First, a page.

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Khoe Grassroots Organization Munanai Publishes Khoekhoegowab Language Reader in South Africa 

KOEF Grant Partner Spotlight: Munanai, South Africa


Munanai is an Indigenous grassroots organization in ||Hui !Gais, which is the original name for Capetown, South Africa. With the help of a grant from Cultural Survival’s Keepers of the Earth Fund, Munanai was able to publish a digital reader teaching basic phrases in Khoekhoegowab, or Khoikhoi, the language of the Khoe people of South Africa, Namibia, and Botswana. Khoikhoi: Useful Phrases and Words is a full-color reader and PDF booklet which is designed to teach young people greetings, conversational phrases, proverbs, etc., and has been distributed via email, print, social media and Whatsapp. Each page contains illustrations and translations in English and Afrikaans for each Khoekhoegowab phrase. The Keepers of the Earth Fund also supported an educational podcast for Khoe language learners. 


The cover of the Khoikhoi reader, produced with the help of the Keepers of the Earth Fund.

Denver Breda, the founder of Munanai and a Khoe cultural and language activist, is passionate about helping young people learn the language that was violently taken from them. He says "Language is critical to how a community sees themselves and the world they inhabit. Their understanding of the world is formed by thousands of words and what remains when those words are taken? This is the case with our Khoe people in South Africa, a people robbed of our languages with no restorative attempts made post-1994 to acknowledge our violent language loss. As Khoe people, we cannot be passive about this evil of being ignored." South Africa, despite having one of the most liberal constitutions in the world, does not acknowledge the Khoe people in public discourse. It has eleven officially recognized languages, which does not include the Khoe language. 


Denver Breda, Khoe cultural and language activist.

Breda facilitates Khoekhoegowab language courses in ||Hui !Gais for primary school children. The project began at Hillwood Primary School. The Khoikhoi reader was produced as part of a project called Khomai, which means “read” in Khoekhoegowab. The reader is meant for young people or people who have almost no exposure to the language so that it can encourage them to learn more of the language. It lists some place names in South Africa which are Khoikhoi words, including Knysna, Prieska, Gouda and Kouga. It also helps the reader pronounce clicks which are found in the language. There are many different types of clicks, and they are generally considered to be the most challenging part of the language because they are not found in European languages. IsiXhosa is another language spoken in South Africa which has clicks. The reader does not want clicks to discourage people from learning the language and says to “Think of them as sounds in nature” and to “Close your eyes and hear them and feel them on your tongue.”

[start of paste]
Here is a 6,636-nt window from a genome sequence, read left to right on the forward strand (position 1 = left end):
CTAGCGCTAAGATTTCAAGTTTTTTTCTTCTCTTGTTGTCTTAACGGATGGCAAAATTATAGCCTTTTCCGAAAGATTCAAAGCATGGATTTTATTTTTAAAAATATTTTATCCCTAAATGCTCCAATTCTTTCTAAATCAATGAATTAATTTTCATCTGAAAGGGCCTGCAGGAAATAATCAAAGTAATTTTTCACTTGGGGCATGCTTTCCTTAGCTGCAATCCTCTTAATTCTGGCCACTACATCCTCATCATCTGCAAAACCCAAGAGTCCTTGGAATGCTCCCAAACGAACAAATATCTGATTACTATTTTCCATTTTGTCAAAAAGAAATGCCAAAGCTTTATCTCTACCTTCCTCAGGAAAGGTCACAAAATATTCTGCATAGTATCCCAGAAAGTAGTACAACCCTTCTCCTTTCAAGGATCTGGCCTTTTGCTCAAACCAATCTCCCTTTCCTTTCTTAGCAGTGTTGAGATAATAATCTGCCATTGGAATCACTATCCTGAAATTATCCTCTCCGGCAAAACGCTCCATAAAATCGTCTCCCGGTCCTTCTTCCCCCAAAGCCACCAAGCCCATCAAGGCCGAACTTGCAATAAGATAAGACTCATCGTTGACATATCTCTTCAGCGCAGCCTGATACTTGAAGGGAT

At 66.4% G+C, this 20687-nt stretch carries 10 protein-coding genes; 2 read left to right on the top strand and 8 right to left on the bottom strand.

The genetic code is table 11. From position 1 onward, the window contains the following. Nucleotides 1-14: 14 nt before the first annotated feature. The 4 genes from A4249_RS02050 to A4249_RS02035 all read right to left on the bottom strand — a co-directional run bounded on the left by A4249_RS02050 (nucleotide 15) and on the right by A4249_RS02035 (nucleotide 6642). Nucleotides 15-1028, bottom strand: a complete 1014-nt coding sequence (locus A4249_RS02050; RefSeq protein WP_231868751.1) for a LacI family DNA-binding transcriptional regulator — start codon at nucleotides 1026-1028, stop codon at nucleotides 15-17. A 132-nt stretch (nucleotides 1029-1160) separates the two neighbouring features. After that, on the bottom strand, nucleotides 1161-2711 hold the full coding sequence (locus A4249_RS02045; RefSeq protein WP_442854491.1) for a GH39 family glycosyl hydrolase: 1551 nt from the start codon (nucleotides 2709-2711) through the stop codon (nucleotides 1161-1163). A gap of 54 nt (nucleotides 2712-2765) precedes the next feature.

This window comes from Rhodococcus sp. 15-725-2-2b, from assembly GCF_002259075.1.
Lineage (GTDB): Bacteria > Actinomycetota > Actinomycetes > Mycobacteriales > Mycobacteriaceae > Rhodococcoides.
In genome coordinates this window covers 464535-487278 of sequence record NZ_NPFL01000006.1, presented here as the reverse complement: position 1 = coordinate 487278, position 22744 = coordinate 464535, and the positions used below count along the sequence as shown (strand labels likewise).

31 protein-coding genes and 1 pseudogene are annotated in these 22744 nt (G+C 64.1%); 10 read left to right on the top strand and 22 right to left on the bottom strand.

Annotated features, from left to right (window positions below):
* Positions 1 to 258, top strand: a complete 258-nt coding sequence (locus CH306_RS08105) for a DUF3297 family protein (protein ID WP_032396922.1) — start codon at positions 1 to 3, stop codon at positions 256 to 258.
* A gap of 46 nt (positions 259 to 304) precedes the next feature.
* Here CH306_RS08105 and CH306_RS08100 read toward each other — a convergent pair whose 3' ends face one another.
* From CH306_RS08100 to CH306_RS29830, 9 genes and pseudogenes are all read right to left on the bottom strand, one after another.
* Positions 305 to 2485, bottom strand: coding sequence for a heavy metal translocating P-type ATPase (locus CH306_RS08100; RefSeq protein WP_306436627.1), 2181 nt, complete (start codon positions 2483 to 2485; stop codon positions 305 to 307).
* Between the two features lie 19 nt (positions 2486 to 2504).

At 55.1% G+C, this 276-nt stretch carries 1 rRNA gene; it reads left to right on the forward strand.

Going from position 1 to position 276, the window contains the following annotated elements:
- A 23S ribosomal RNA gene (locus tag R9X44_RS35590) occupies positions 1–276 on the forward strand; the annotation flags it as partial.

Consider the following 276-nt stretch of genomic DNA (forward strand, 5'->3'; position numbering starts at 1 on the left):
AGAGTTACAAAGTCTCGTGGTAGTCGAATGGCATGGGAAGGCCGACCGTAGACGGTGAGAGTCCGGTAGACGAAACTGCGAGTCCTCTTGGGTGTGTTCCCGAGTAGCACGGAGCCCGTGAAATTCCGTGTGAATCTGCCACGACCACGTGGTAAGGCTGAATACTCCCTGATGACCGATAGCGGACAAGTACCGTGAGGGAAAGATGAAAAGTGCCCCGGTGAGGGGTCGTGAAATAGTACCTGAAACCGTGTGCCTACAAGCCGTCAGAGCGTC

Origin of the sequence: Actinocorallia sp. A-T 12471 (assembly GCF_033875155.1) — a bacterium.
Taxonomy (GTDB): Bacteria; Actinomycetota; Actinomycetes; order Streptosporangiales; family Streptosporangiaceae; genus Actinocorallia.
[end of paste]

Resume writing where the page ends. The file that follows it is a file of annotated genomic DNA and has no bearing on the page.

A lot of work was put into the reader and podcast to ensure that future generations of Khoe people will have access to resources to learn their language. It is a step in the direction of the revitalization of Khoikhoi, an essential part of the identity and culture of the Khoe people. 

Check out the reader here.

Keepers of the Earth Fund (KOEF) is an Indigenous Led Fund designed to support Indigenous Peoples’ community development and advocacy projects. Since 2017, through small grants and technical assistance, KOEF has supported 119 projects in 31 countries totaling $488,475.